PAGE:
Trucking HR Canada conducting surveys about women in trucking industry
OTTAWA, Ont. — Trucking HR Canada is conducting a series of surveys so it can better understand the issues and challenges faced by women in the trucking industry.
The surveys – open to managers of both sexes, women working in trucking and those interested in the industry’s career opportunities – support the organization’s new Women with Drive project and can be completed in about 10 minutes. They are accessible at www.TruckingHR.com.
“Rather than relying on anecdotal evidence, these surveys will give us the data needed to develop the practical tools which will help fleets recruit and retain more women,” says Angela Splinter, CEO of Trucking HR Canada.
Women represent close to 48% of Canada’s labour force, but just 3% of Canada’s truck driver, technicians and cargo workers. They also represent just 11% of managers, 13% of parts technicians, 18% of dispatchers, and 25% of freight claims/safety and loss prevention specialists, Trucking HR Canada points out.
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I applaud efforts to involve more women in trucking but there are issues to be addressed such as safety, ergonomics, and even changing the thought process that trucking is not a profession that they can do. But after reading an article about the new automatic transmissions for HD trucks, apparently a lot of men think the same way.
When I read about some of the groups that are now trying to increase the participation of women in trucking, especially as drivers, one glaring concerns struck me immediately: what about health considerations? Driving is a notoriously unhealthy occupation. And I do not think that it is only the lifestyle but also the working conditions. Of primary concern to me is women as long-haul drivers having to park for hours-of service and being exposed to diesel emissions not only from their truck but from others around them. I read a study that showed that these harmful emissions can accumulate in a truck cab to a greater degree than that of the ambient air. And in a congested parking lot with dozens of idling trucks the ambient air is not good.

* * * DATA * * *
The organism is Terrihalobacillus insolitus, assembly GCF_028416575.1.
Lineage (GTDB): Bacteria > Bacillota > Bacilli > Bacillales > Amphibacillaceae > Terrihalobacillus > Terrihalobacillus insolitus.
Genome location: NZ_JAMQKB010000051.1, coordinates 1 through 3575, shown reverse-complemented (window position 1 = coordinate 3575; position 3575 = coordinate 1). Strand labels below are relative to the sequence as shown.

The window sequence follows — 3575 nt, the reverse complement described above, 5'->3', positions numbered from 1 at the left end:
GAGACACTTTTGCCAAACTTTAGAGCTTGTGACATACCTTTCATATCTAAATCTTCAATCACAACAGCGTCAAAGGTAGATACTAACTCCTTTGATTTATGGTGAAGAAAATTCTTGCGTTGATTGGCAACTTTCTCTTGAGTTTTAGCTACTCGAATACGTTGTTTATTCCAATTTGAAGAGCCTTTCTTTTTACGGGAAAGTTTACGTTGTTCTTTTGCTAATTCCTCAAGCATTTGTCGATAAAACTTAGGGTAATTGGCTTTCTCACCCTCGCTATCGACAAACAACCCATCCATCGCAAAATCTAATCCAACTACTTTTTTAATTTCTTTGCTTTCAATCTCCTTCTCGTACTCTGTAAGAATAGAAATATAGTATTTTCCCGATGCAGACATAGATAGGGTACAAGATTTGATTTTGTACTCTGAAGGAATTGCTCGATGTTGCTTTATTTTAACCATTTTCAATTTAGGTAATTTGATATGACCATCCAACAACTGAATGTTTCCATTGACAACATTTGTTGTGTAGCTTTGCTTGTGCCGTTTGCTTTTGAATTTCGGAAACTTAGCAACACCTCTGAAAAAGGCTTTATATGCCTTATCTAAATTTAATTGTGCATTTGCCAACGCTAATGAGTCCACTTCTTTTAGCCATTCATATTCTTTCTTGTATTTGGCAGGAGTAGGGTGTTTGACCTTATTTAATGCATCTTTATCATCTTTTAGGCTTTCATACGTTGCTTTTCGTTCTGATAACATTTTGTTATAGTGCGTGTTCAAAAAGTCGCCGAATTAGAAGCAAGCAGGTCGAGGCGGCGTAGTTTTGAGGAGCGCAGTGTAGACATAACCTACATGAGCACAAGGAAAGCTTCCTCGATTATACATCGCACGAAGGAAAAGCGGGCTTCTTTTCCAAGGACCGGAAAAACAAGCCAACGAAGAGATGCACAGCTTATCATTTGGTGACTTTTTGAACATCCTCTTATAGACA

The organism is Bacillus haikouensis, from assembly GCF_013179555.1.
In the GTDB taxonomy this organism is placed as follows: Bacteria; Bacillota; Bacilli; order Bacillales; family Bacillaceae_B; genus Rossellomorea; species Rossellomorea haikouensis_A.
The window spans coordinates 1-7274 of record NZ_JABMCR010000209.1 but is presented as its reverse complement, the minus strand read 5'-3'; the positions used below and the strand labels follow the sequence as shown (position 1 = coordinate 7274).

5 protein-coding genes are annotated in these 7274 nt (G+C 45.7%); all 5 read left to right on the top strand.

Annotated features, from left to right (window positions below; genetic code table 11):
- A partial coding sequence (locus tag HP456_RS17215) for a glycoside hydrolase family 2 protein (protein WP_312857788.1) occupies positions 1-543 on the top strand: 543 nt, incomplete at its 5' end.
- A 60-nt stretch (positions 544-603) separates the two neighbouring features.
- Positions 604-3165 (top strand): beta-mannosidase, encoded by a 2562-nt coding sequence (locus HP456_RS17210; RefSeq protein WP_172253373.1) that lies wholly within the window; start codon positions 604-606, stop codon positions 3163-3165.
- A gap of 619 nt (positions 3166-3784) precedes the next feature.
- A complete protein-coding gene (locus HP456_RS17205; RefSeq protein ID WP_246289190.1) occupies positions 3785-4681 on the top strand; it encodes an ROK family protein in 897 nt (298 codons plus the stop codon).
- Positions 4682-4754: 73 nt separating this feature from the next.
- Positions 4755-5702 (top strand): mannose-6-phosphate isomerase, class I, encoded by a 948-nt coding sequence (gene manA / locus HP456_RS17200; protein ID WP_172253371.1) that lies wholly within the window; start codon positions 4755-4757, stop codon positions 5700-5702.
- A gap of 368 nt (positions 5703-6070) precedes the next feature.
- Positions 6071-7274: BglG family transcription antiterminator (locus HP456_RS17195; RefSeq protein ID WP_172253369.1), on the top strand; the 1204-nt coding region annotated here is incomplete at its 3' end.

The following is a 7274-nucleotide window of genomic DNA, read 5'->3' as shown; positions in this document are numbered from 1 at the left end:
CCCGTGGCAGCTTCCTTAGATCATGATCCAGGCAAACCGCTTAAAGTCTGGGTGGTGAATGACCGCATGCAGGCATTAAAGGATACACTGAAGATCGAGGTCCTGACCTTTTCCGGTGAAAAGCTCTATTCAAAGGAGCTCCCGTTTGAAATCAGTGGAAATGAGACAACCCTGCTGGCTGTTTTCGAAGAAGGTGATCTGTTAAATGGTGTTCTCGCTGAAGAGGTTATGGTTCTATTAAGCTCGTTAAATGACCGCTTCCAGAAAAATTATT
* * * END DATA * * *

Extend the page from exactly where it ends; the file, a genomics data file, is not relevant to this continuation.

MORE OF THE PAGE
Of course breathing diesel emissions can be harmful to both men and women but, to me, it would seem a bit alarming to women of child-bearing age. I think the concerns are clear and wonder if this topic is being addressed.
I am involved in the idle-reduction market but that should not lessen the concern about this point. Personally, I believe that idling should be eliminated and there are several reasons and benefits. But even more so for women in trucking.
And, of course, they better get the same pay.
So the men who have been sitting in the truck stops for decades don’t count?
And trucking is only unhealthy if you allow it to be. The mindset is the unhealthy overweight trucker (and there are those out there who live to promote that image) but the majority are educated intelligent humans who love what they do. Others just enjoy the lifestyle, the freedom and the beautiful scenery in this country and the thrill is getting paid to see it.
No matter what their sex
I got no problem with women in trucking but for the love of god don’t send them towards dispatch …. please!!!!
How about more men in nursing? Oh ..it wouldn’t benefit women ! You’ll have my support when recruiting would be fair for all of us !
Joe: I don’t know what you do for a living but I bet its not driving a truck and certainly not long haul !
I was involved in truck driving from the early 70’s till 2010, ran solo, long hauled for over 30 years, lived for up to 4 weeks at a time on the road , slept in truck stops, ran all the Eastern Seaboard , was never robbed or threatened in fact I was treated with more respect as a driver than as a waitress or a wife.
The last few years I was out there most places did not allow truck idling so your frenzy over us frail women folk breathing in all this bad stuff is a moot point.
Do a little research Joe , we’ve been out here well over 50 years !
Mentorship is a sound basis to gradually achieve equality in all workplaces.
At the moment, one female employee will suffice to get off the discrimination radar.
Making it a minimum of three females and Mentorship is born.
Safety in numbers is in dire need for women who are the sole female in a male-dominated work environment.
Over years, the quiet goal is fifty percent for equality.
Mentorship; it welcomes warmly and keeps people around.